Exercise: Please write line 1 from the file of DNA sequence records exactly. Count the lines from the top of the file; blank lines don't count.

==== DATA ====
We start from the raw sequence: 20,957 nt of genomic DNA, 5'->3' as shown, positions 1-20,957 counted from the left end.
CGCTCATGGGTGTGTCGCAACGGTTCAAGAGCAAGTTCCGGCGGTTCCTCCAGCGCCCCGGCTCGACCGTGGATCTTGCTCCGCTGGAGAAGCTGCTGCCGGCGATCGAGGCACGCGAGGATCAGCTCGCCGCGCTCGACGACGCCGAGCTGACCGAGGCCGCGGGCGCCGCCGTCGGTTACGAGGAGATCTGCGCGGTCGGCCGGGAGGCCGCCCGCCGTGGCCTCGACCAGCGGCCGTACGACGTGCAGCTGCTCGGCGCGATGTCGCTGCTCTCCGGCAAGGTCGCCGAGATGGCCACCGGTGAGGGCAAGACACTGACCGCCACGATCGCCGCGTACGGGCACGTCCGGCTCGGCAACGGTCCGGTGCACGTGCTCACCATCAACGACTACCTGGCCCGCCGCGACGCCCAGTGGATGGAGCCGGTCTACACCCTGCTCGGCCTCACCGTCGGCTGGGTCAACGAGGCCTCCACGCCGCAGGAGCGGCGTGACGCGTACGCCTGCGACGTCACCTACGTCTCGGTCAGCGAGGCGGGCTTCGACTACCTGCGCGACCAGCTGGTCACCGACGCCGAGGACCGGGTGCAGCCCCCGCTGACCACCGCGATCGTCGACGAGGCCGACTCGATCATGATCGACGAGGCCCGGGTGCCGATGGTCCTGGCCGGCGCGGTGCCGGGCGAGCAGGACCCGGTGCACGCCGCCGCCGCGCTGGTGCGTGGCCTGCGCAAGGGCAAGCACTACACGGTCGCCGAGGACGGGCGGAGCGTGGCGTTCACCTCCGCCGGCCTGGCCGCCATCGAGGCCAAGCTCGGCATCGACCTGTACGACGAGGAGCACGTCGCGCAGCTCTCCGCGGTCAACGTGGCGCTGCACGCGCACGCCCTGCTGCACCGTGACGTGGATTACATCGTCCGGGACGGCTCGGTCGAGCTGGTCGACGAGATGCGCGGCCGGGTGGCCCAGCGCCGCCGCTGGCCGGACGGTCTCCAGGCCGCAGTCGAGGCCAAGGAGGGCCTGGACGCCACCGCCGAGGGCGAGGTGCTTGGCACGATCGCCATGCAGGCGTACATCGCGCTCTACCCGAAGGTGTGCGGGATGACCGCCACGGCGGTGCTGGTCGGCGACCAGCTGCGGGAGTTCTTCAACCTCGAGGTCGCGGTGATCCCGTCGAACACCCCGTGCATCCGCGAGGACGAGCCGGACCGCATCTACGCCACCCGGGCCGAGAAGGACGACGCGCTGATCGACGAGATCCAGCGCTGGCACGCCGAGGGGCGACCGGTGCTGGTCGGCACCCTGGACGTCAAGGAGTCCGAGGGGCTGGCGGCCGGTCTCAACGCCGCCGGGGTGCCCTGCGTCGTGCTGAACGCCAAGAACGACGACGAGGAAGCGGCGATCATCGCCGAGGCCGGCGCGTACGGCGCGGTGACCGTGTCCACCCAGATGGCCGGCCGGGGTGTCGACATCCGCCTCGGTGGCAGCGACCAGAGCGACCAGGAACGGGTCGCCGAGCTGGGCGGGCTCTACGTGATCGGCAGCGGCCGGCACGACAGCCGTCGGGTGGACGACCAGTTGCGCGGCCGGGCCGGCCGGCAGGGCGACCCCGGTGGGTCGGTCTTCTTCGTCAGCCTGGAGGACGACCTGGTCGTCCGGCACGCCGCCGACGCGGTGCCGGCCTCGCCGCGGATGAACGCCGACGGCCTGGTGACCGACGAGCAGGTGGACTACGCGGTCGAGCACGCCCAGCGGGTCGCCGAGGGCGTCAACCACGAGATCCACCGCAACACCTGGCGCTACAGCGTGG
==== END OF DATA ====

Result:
We start from the raw sequence: 20,957 nt of genomic DNA, 5'->3' as shown, positions 1-20,957 counted from the left end.